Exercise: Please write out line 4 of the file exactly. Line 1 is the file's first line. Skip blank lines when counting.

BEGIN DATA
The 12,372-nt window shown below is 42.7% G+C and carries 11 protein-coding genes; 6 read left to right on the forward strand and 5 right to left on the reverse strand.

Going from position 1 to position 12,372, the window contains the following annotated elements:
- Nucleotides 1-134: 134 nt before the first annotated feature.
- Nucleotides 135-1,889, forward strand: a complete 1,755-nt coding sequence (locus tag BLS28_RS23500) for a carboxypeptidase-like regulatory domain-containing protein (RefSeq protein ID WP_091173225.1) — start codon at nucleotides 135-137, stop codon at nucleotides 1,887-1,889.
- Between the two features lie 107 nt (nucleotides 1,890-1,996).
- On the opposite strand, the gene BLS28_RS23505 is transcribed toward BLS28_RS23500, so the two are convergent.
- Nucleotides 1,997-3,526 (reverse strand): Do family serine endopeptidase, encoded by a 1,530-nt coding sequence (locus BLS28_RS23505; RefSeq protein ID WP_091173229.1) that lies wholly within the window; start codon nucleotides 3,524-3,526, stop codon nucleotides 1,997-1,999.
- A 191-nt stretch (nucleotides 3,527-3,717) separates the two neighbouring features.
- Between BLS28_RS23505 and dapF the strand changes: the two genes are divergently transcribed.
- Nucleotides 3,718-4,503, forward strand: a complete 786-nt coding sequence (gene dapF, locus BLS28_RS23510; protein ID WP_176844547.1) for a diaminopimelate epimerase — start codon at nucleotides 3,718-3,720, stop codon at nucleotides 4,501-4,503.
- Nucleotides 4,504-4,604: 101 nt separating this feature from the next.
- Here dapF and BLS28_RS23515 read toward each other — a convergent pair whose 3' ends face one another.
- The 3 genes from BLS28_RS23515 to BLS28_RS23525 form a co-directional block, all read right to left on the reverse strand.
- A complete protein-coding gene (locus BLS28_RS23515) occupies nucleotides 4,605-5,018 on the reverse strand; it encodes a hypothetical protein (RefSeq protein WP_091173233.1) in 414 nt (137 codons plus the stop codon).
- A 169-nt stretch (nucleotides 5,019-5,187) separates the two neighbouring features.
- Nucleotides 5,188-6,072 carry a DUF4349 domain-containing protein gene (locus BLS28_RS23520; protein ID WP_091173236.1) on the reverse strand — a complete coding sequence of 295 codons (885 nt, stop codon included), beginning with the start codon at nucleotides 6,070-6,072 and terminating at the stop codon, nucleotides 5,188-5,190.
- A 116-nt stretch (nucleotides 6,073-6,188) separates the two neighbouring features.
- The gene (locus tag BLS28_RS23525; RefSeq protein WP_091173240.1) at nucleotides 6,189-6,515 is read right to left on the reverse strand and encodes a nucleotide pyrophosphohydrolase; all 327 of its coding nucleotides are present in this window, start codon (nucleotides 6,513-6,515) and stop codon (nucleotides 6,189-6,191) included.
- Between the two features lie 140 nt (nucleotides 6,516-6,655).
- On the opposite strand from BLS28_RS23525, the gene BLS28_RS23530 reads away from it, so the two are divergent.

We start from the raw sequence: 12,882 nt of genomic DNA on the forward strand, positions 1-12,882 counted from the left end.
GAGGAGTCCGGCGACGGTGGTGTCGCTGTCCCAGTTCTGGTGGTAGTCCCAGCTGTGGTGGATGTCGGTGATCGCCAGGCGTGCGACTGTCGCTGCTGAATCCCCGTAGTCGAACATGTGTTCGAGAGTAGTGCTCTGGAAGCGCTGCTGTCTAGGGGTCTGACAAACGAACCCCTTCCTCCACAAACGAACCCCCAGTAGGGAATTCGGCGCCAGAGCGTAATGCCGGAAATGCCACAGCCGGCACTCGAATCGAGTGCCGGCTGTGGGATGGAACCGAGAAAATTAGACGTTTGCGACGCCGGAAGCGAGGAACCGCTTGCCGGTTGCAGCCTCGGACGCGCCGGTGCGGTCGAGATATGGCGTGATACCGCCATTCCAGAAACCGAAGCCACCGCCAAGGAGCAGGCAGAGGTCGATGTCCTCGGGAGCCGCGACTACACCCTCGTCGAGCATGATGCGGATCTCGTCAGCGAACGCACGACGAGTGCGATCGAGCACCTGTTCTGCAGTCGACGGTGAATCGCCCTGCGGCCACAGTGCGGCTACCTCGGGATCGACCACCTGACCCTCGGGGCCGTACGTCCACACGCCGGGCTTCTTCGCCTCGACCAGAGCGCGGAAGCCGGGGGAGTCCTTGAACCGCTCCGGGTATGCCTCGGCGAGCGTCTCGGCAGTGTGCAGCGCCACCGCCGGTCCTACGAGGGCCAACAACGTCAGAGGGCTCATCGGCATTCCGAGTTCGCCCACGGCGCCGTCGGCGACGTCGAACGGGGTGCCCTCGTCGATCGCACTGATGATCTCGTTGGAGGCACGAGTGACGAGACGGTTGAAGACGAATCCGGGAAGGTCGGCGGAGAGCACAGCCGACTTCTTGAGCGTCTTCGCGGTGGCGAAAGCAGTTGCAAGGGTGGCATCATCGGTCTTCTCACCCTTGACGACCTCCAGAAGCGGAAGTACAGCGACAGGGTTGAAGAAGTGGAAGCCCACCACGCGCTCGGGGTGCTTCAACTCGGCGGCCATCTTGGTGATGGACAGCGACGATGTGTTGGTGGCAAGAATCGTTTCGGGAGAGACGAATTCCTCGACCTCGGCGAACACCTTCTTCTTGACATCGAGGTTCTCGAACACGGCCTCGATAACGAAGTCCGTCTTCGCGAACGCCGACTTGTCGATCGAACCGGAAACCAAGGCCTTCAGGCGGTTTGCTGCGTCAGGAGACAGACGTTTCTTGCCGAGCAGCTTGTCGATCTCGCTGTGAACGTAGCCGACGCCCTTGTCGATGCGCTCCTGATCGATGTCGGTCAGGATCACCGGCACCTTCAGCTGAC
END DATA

- Nucleotides 135-1,889, forward strand: a complete 1,755-nt coding sequence (locus tag BLS28_RS23500) for a carboxypeptidase-like regulatory domain-containing protein (RefSeq protein ID WP_091173225.1) — start codon at nucleotides 135-137, stop codon at nucleotides 1,887-1,889.